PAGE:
input_mask = torch.ones(1, DE_SEQ_LEN).bool().cuda()
loss = enc_dec(train_seq_in, train_seq_out, return_loss = True, enc_input_mask = input_mask)
loss.backward()
# learn
# evaluate with the following
eval_seq_in = torch.randint(0, 20000, (1, DE_SEQ_LEN)).long().cuda()
eval_seq_out_start = torch.tensor([[0.]]).long().cuda() # assume 0 is id of start token
samples = enc_dec.generate(eval_seq_in, eval_seq_out_start, seq_len = EN_SEQ_LEN, eos_token = 1) # assume 1 is id of stop token
print(samples.shape) # (1, <= 1024) decode the tokens
```

To see the benefits of using PKM, the learning rate of the values must be set higher than the rest of the parameters. (Recommended to be `1e-2`

)

You can follow the instructions here to set it correctly https://awesomeopensource.com/project/lucidrains/product-key-memory#learning-rates

By default, the activation function is `GELU`

. If you would like an alternative activation function, you can pass in the class to the keyword `ff_activation`

.

```
import torch
from reformer_pytorch import ReformerLM
from torch import nn
model = ReformerLM(
num_tokens= 20000,
dim = 512,
depth = 6,
max_seq_len = 8192,
ff_chunks = 8,
ff_dropout = 0.1,
ff_mult = 6,
ff_activation = nn.LeakyReLU,
ff_glu = True # use GLU in feedforward, from paper 'GLU Variants Improve Transformer'
)
x = torch.randint(0, 20000, (1, 8192)).long()
y = model(x) # (1, 8192, 20000)
```

To access the attention weights and bucket distribution, simply wrap the instantiated model with the `Recorder`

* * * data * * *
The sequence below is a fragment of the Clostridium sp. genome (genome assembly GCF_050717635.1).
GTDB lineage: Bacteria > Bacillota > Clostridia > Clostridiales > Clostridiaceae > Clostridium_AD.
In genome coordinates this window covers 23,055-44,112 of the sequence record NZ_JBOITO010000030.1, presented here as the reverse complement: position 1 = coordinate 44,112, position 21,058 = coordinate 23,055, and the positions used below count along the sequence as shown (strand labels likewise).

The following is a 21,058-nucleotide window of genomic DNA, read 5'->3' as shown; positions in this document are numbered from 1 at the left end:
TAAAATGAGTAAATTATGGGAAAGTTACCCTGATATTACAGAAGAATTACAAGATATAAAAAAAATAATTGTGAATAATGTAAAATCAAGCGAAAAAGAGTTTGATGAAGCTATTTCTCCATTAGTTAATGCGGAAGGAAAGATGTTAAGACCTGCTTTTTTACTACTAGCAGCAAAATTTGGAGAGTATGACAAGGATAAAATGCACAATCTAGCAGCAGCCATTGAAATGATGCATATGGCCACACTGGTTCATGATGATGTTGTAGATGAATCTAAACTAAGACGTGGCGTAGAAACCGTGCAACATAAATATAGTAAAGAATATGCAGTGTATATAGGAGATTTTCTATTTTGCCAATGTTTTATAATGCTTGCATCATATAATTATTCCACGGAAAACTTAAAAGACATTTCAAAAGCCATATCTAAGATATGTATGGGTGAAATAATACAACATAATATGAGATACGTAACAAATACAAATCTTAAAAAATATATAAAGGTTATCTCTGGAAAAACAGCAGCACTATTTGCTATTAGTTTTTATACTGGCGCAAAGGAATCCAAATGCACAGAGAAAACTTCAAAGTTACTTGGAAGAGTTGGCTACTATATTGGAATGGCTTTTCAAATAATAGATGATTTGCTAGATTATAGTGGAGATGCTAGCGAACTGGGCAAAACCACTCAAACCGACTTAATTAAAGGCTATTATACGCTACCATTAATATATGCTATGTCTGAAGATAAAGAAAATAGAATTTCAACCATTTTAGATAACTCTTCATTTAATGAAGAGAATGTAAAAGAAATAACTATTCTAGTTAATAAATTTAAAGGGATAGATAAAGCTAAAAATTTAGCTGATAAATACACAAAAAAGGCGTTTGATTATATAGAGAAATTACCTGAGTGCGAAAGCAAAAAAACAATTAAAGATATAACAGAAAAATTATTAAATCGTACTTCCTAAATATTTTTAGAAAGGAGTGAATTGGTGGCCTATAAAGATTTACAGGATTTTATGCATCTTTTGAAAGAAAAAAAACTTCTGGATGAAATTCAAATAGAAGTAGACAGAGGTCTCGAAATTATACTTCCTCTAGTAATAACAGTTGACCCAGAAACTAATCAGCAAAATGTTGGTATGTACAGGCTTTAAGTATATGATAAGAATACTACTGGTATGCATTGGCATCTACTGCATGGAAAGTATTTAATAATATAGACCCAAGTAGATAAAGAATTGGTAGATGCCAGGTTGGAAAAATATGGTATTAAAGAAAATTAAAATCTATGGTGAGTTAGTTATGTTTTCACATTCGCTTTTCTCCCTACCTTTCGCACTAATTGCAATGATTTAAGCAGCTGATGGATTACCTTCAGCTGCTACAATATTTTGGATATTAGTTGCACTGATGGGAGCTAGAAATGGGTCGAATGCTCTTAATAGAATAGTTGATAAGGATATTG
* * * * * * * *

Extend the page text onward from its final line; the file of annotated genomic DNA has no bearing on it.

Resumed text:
wrapper class.

```
import torch
from reformer_pytorch import Reformer, Recorder
model = Reformer(
dim = 512,
depth = 12,
max_seq_len = 8192,
heads = 8,
lsh_dropout = 0.1,
causal = True
).cuda()
model = Recorder(model)
x = torch.randn(1, 8192, 512).cuda()
y = model(x)
model.recordings[0] # a list of attention weights and buckets for the first forward pass
model.turn_off() # stop recording
model.turn_on() # start recording
model.clear() # clear the recordings
model = model.eject() # recover the original model and remove all listeners
```

Reformer comes with a slight drawback that the sequence must be neatly divisible by the bucket size * 2. I have provided a small helper tool that can help you auto-round the sequence length to the next best multiple.

```
import torch
from reformer_pytorch import ReformerLM, Autopadder
model = ReformerLM(
num_tokens= 20000,
dim = 1024,
depth = 12,
max_seq_len = 8192,
heads = 8,
lsh_dropout = 0.1,
causal = True,
bucket_size = 63, # odd bucket size
num_mem_kv = 77 # odd memory key length
).cuda()
model = Autopadder(model)
SEQ_LEN = 7777 # odd sequence length
keys = torch.randn(1, 137, 1024) # odd keys length
x = torch.randint(0, 20000, (1, SEQ_LEN)).long().cuda()
y = model(x, keys = keys) # (1, 7777, 20000)
```